Thousands of young people are at the start of their working lives, but they are also paying a high price due to the cost-of-living crisis.
The National Youth Council of Ireland (NYCI) has warned that the crisis is forcing many of them to rethink their future in Ireland.
Paul Gordon, Director of Policy and Advocacy at NYCI, said the current situation is encouraging more young people to consider emigration and "an overwhelming majority feel a better quality of life" can be achieved elsewhere.
He said the findings of a nationwide poll show that while inflation is affecting all of society, it is impacting young people in a particular way.
"They are more likely to report mental health difficulties and challenges with accommodation, education and public transport expenses.
"Many say they're struggling to make ends meet," he said.
Evan McGloughlin, a 24-year-old entrepreneur, relocated from Dublin to Barcelona two months ago for what he describes as a better quality of life.
His rationale is that there was "no reason to pay three times the rent in Dublin" compared to other locations in Europe. He believes moving abroad is even more appealing to young people who can work remotely.
"I hate saying that as I do love the place (Dublin)," he said.
"But it is a sad reality now that you can increase your standard of living a lot by moving out of Dublin and to places like Barcelona. Just the scope of what you can do on a daily basis is a lot greater."
Relocation so far has proved seamless for him and his three Irish friends who now run their business Weeve online from Spain.
They pay "considerably less" for food, activities and transport.
"Back living as a student, I was paying €30 a week to get in and out of town. My transport costs are basically nothing here," he said.
As he reflects on the situation for his peers in Ireland, he said he can count on one hand how many are able to move out of home "on their terms".
"It really is that bad," he said.
While inflation is not just impacting those in Ireland, as the rest of Europe is facing similar pressures, typically expensive cities abroad are still appealing to young Irish professionals.
Elana Murphy said she was finally able to move out of home by relocating to London, therefore avoiding the "ridiculous rent" in Dublin.
"The biggest thing for me was lifestyle," she said about her decision to move to London with her boyfriend.
"Ironically, I am getting paid less over here than in Ireland, but I am able to live much better here. To get a one-bed in Dublin we were looking at paying €2,100 minimum and not in great areas."
She described the realisation that it is likely she will be able to secure and afford a mortgage for a property in London in the future and "never be able to"' in Dublin as "terrifying".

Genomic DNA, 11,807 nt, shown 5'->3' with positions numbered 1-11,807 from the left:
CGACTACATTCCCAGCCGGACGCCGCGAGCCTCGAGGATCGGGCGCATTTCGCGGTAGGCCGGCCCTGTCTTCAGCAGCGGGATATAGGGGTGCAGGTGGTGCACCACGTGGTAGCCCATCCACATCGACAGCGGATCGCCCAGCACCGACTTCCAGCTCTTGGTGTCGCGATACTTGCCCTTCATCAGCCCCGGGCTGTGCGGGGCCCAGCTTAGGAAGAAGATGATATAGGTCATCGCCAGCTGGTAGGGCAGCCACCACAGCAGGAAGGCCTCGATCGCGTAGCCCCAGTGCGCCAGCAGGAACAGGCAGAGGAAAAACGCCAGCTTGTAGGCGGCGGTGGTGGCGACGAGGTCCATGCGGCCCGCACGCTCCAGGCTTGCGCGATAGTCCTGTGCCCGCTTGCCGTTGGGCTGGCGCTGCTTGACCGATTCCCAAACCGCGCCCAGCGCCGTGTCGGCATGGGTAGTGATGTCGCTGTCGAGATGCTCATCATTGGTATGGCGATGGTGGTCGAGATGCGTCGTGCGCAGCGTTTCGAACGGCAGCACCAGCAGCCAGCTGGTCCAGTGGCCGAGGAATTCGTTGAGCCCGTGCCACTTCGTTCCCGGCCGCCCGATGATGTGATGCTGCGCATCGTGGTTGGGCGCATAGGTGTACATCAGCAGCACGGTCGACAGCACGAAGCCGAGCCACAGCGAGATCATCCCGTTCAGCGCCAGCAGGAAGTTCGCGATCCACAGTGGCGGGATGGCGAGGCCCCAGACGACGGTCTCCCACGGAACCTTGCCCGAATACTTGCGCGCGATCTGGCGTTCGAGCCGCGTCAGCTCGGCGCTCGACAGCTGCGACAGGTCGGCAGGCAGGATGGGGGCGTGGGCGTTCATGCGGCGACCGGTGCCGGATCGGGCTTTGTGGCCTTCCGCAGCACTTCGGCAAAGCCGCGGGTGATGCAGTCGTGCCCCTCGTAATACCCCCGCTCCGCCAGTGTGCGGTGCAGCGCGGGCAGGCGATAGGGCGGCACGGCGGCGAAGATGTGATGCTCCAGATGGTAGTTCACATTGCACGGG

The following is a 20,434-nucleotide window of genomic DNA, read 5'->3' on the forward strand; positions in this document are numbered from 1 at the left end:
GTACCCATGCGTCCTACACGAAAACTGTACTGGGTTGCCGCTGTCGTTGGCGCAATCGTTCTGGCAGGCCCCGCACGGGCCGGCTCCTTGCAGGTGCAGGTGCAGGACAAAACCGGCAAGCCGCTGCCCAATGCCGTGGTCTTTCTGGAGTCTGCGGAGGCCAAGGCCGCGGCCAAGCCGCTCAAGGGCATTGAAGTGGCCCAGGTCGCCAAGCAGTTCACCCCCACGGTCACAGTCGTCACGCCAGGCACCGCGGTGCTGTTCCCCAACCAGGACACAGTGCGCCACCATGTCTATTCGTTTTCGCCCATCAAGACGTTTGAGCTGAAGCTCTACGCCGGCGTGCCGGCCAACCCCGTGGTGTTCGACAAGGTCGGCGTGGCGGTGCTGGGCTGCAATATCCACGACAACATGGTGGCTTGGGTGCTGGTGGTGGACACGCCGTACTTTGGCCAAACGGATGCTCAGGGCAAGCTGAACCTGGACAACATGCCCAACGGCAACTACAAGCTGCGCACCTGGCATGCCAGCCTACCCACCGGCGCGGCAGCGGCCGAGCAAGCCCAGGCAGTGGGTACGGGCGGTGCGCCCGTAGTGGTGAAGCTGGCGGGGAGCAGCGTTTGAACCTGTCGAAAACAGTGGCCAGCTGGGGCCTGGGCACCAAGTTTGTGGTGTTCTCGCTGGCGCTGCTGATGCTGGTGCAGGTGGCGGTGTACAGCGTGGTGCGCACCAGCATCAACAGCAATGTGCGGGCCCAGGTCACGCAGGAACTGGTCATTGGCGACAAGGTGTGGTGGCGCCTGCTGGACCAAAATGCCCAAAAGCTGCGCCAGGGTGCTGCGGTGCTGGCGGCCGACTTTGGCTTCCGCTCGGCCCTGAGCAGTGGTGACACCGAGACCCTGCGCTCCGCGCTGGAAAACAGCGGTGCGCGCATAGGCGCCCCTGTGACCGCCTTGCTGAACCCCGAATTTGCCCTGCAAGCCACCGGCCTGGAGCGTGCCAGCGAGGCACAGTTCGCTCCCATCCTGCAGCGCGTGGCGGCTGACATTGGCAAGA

She said it feels like just a pipedream.
Originally with a five-year plan to enjoy living in London, she has now resorted to the possibility of never returning if a critical issue such as housing is not resolved.
"I am very lucky to grow up in Dublin by the sea and I miss all of those things but there are just too many flaws now that it does not feel worth my while.
"If I was to move home now, yes, I could probably afford to move out but there is nowhere to go. There are not enough properties available."
It's a view echoed by Conor Brummell from Co Offaly who lives in Brussels.
While he has no regrets over the experience that he has gained from living abroad, he is anxious to return home, but also to have the assurance it will work out financially.
"There are a lot of people saying they want to get out," he said.
"I never wanted to leave Ireland, I always wanted to stay and move to Dublin, get a job, start building a career but that was stunted by Covid but then also the cost of rent. And that is the main issue. Everything is tied into the cost-of-living crisis."
In Brussels, he rents a double-room for less than €600.
The property is within minutes' walk of the European Parliament and energy bills and a weekly cleaner are included in the price.
As he weighs up a move home, he believes there is "definitely nothing enticing" at the moment.
He describes a frustration among young people over "skyrocketing" prices, and feeling there are not enough supports for them.
He thinks the Government is not listening to people who are "probably the most vulnerable in society and calling for change".
The National Youth Council of Ireland has warned that unless young voices are heard in the upcoming budget, more young people will choose to leave Ireland.
It is calling for targeted actions from Government with a series of proposals including extending the Young Adult travel card to more young people.
Mr Gordon said it is clear from the latest research that the general public recognises the large burden young people are facing and want to see them protected from the "harshest impacts" of this crisis.